Making Modern Girls: A History of Girlhood, Labor, and Social Development in Colonial Lagos by Abosede A. GeorgeMaking Modern Girls: A History of Girlhood, Labor, and Social Development in Colonial Lagos by Abosede A. George

Making Modern Girls: A History of Girlhood, Labor, and Social Development in Colonial Lagos

byAbosede A. George

Paperback | November 15, 2014

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Winner of the 2015 Aidoo-Snyder Book Prize for outstanding book on African women's experiences. (African Studies Association)
Honorable Mention, New York African Studies Association Book Prize

In Making Modern Girls, Abosede A. George examines the influence of African social reformers and the developmentalist colonial state on the practice and ideology of girlhood as well as its intersection with child labor in Lagos, Nigeria. It draws from gender studies, generational studies, labor history, and urban history to shed new light on the complex workings of African cities from the turn of the twentieth century through the nationalist era of the 1950s.

The two major schemes at the center of this study were the modernization project of elite Lagosian women and the salvationist project of British social workers. By approaching children and youth, specifically girl hawkers, as social actors and examining the ways in which local and colonial reformers worked upon young people, the book offers a critical new perspective on the uses of African children for the production and legitimization of national and international social development initiatives.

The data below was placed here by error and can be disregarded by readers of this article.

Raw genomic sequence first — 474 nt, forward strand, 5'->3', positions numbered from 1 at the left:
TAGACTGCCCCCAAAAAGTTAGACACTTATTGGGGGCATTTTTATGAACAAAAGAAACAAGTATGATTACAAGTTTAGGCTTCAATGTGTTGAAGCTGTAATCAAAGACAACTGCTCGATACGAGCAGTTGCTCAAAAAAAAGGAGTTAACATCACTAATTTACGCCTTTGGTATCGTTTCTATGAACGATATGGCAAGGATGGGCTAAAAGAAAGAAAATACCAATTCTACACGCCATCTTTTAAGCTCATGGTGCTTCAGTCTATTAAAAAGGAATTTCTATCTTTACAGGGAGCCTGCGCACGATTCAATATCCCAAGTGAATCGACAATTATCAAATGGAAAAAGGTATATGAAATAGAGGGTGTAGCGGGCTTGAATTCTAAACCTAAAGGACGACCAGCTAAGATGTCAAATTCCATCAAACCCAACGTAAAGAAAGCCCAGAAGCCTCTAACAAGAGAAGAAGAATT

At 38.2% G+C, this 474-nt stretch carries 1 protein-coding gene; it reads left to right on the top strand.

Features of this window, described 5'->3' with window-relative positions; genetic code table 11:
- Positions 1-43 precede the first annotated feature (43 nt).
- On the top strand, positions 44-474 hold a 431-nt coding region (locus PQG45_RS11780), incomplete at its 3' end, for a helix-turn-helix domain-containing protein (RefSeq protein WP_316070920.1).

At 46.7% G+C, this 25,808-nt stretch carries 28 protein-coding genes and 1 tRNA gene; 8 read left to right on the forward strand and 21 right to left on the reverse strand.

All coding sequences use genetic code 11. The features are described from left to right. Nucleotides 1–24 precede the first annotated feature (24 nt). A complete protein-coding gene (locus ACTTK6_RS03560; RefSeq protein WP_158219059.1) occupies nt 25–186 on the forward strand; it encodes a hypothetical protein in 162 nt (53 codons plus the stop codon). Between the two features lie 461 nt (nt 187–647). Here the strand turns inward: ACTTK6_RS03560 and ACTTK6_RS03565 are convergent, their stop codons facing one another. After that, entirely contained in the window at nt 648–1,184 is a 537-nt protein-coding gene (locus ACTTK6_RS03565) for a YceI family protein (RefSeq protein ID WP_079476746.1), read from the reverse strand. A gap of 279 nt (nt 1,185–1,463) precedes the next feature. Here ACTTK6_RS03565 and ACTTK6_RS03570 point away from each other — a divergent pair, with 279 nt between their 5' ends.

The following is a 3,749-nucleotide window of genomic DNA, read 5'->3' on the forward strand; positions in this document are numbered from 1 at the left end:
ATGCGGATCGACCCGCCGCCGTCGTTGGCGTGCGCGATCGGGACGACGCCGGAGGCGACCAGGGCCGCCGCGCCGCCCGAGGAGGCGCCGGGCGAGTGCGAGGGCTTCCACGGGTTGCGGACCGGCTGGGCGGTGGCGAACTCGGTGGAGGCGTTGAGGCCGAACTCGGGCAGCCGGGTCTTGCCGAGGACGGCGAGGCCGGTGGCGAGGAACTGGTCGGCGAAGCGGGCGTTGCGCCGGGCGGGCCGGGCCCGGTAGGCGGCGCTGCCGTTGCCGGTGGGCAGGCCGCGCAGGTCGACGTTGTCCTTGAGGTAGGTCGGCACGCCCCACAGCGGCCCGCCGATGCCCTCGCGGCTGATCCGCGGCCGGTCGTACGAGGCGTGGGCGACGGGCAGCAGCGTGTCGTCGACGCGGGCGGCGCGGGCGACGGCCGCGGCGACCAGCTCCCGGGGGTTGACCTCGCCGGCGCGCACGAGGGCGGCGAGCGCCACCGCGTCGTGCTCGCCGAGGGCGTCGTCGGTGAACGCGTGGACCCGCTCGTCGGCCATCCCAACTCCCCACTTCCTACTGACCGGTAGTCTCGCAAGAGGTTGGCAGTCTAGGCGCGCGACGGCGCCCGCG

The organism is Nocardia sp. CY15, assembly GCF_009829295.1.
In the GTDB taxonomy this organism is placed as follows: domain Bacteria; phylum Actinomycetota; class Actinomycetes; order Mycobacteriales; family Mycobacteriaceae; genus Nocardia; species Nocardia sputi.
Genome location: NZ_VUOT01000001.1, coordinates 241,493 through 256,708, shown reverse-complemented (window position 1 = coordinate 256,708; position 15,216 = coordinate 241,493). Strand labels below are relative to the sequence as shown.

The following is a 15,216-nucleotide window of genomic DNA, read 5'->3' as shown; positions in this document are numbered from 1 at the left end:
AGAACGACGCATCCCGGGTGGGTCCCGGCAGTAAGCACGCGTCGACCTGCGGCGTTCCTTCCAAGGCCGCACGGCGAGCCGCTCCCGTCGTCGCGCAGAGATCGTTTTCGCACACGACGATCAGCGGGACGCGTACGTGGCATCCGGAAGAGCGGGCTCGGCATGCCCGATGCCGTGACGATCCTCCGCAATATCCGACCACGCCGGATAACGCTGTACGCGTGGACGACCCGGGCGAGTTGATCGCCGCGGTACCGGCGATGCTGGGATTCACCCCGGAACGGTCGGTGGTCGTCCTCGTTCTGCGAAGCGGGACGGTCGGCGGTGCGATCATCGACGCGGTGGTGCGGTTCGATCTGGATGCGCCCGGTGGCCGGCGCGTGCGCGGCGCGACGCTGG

Making Modern Girls demonstrates how oral sources can be used to uncover the social history of informal or undocumented urban workers and to track transformations in practices of childhood over the course of decades. George revises conventional accounts of the history of development work in Africa by drawing close attention to the social welfare initiatives of late colonialism and by highlighting the roles that African women reformers played in promoting sociocultural changes within their own societies.

Abosede A. George is an assistant professor of history and Africana studies at Barnard College in New York City. She holds a Ph.D. from Stanford University, and her articles have appeared in such venues as the Journal of Social History and Women’s Studies Quarterly. She is the founder of the Ekopolitan Project, a digital archive of fam...
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Title:Making Modern Girls: A History of Girlhood, Labor, and Social Development in Colonial LagosFormat:PaperbackDimensions:296 pages, 9 × 6 × 0.68 inPublished:November 15, 2014Publisher:Ohio University PressLanguage:English

The following ISBNs are associated with this title:

ISBN - 10:0821421166

ISBN - 13:9780821421161

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Editorial Reviews

“George approaches the history of girls and girlhood through the lens of labour, focusing on the constitutive relationship between gender, class, generation, and work. Because of the dearth of scholarship focusing on girls as historical subjects, the author had to determine the different types of work that girls performed in public spaces and how adults responded to their labour. … Making Modern Girls … makes a significant contribution to scholarly understandings of girls and girlhood in modern Africa. … It would be useful in a historical methods course to show how silences in the historical record can be read as sources in and of themselves.”—Canadian Journal of History